Life Update

A Very Lunar Life Update: 2/1 – 2/7

I think I’m pretty content with how my life is going when every week when I sit down to compose my Life Update, I feel (perhaps mistakenly, but still) that I have interesting things to look back on. This was another week that started and ended on positive notes.

On Monday, Marissa Meyer had a Reddit AMA where she announced upcoming Lunar Chronicles graphic novels–what a way to start a week! And of course, today was Chinese New Year Eve–or as it’s more formally known, the Lunar New Year! The holiday is a big deal on my mom’s side of the family. I was a little sad (again) not to be home to share it with them, but I was still determined to carry on the tradition. I bought appropriate foods, cleaned up my apartment, and tonight a good friend threw a Lunar New Year celebration! Here’s a picture of me in a cheongsam:

Rounding out the magnificent moon-themed news, my ARC review of Stacey Lee’s Outrun the Moon was published on Her Campus at UCD (see ARC pics here!) She tweeted me afterward to say that it “might have made my week” and wanted to know what I thought about Under a Painted Sky (hint: very good!), which was very sweet. I also noted that this blog got a few visits after I made a post about my review on Facebook. If anyone’s still reading this, hi, and if you want to leave a comment or anything, let’s talk! 🙂

I may never get over how pretty this book is. Also, the heroine reminds me of Xiao Yanzi from the Chinese drama “Huan Zhu Ge Ge” and if you’ve seen Zhao Wei, you know that is a compliment.

The rest of the week was pretty strong too, though with one notable exception (I overloaded the laundry washing my bedding, which was deeply annoying to deal with, but it’s all good thankfully). A LOT of cool stuff (by my standards), so bullet points:

♥ The roommate and I started another 30 Day Drawing Challenge, this one for facial expressions. (We both made OCs–I named mine Mercy, after Outrun the Moon’s Mercy Wong).

♥ My pescatarian diet came to a premature end when I realized there was no way I was abstaining from meat on Chinese New Year, but I kept it up for the most part and lost weight so no regrets. The roommate brought me escargot from Whole Foods today. I didn’t love it, but I want to be more adventurous in my diet so it was cool trying.

♥ Submitted my application for the Creative Writing Honors program, which includes a proposal for a thesis project. Both my Children’s Lit/favorite professor and fall’s Fiction prof were quite encouraging, so fingers crossed. I also entered two short stories to an undergrad fiction contest and turned in my regular Fiction application while I was at it.

♥ Got an A on my Children’s Lit paper on The Lunar Chronicles! I was actually a little nervous about it, so whew. (Check back soon for a blog post about it!)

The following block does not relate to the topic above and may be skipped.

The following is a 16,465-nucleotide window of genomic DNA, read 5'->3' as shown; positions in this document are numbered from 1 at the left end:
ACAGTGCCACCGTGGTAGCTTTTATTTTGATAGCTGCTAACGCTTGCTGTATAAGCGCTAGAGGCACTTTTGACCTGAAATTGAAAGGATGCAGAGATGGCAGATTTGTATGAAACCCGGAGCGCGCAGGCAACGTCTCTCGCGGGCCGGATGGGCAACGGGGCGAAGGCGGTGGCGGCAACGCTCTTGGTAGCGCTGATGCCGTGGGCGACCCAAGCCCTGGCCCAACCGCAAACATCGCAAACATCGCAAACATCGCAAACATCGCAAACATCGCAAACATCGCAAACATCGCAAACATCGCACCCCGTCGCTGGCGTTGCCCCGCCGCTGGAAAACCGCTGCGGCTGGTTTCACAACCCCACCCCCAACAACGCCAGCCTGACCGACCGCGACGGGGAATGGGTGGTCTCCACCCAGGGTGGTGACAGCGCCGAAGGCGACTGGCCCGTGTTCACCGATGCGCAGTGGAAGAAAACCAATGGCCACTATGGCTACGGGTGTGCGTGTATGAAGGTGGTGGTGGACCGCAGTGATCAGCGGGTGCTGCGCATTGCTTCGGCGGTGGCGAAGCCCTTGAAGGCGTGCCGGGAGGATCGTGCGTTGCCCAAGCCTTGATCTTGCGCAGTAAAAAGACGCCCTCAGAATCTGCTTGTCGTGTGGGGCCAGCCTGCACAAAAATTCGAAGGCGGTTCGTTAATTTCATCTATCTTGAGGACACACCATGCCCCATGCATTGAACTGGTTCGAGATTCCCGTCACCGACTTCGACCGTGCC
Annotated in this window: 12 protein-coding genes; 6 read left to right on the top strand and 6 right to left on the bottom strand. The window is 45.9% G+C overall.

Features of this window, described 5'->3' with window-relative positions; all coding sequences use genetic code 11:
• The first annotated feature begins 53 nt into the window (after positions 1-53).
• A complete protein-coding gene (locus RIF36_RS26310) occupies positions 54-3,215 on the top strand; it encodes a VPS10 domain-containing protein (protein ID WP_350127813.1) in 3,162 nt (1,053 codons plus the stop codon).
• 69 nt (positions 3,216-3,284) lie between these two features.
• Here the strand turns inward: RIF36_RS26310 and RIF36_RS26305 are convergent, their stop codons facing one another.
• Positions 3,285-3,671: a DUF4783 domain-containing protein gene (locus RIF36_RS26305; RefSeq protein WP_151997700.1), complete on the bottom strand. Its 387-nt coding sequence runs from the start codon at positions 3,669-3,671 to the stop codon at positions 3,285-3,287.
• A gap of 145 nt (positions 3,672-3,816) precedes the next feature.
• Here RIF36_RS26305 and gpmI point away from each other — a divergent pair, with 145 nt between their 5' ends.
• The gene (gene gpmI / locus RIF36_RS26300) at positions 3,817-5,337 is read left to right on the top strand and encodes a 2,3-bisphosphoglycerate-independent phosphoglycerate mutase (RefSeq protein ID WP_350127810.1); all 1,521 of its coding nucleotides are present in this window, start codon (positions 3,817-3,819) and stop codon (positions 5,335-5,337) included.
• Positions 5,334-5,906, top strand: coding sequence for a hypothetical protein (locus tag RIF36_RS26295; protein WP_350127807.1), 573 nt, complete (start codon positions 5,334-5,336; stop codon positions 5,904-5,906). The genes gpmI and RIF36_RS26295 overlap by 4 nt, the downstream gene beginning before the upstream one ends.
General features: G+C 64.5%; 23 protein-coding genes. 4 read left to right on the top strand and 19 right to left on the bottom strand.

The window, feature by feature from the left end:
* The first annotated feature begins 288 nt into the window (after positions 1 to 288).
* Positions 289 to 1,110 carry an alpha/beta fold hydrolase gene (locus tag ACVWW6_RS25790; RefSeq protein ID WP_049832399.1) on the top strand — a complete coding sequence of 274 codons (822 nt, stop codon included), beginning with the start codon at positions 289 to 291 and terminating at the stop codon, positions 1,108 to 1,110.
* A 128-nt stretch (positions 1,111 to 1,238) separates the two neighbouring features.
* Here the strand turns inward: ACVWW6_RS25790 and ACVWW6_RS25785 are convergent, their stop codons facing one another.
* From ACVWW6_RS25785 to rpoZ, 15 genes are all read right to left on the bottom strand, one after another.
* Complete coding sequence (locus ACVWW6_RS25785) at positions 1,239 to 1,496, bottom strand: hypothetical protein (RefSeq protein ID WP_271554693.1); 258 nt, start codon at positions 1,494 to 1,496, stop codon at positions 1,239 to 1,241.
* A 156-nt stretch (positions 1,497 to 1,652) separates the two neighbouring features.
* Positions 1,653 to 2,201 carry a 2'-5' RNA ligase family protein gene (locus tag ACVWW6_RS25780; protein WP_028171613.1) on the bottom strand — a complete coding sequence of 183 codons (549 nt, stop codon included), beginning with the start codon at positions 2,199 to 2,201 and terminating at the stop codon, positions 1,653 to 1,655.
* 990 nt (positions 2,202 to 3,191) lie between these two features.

♥ Wrapped up midterm season when I turned in my Intro to Lit paper on Friday! It was a close reading; I did mine on a stanza about the pitfalls of female beauty (typical) from Samuel Johnson’s “The Vanity of Human Wishes”.

♥ Saturday pilgrimage to Davis Farmer’s Market! I honestly don’t know why I don’t go there more often. Got the world’s best apple juice, a vanilla macaron, a presumably delicious Fuji apple and lemon for Chinese New Year festivities, and some killer vegetable samosas. Afterward we went to Let Them Eat Cake, where I rekindled my love affair with their Down By the Sea (sea salt caramel + buttercream) cupcake (I also sampled their Cotton Candy cupcake, which was also very nice) and this incredible Italian market called Zia’s Deli, where I had pasta salad. Also, Hawaiian wings from Whole Foods.

♥ My former Her Campus editor got me a really wonderful Christmas gift–a subscription to Poetry magazine. The first issue came in the mail yesterday and I am excited!

It’s prettier than I expected! Alas, I still need to work on my iPhone photo skills.

♥ Her Campus at UCD is doing Valentine’s Day tabling this week, so today we met up and baked goods for the sale!


Pretty good week! In Intro to Lit, we started mid-18th century poetry and the shift from Neoclassicism to Romanticism. We spent pretty much the whole week discussing Thomas Gray’s “Elegy Written in a Country Churchyard”, which I dug cuz I really liked that poem.

Children’s Lit was super fun as usual, but a real treat this week. Reread A LITTLE PRINCESS, the first book I’d actually read as a child and one of my favorite childhood books. It was pretty fascinating. I was terrified I’d reread it now and hate it (I never actually read the original Little Women as a kid, but I liked the characters enough from kids’ versions to be greatly dismayed when I did and was gob-smacked by moralizing), but in so many ways I still loved the magic and still loved Sara, but now, I’m fascinated by her as well. It was interesting, though, to think more critically about the treatment of race, gender, and class politics. We also talked about the shadow possibility that Sara is in fact half-Indian. I liked it. Also, possible hint of a future relationship with Mr. Carrisford. My professor prefers Ram Dass, and I agree. And tangentially, I discovered that the name Sara(h) actually means ‘princess’ in Hebrew and gah, I love it.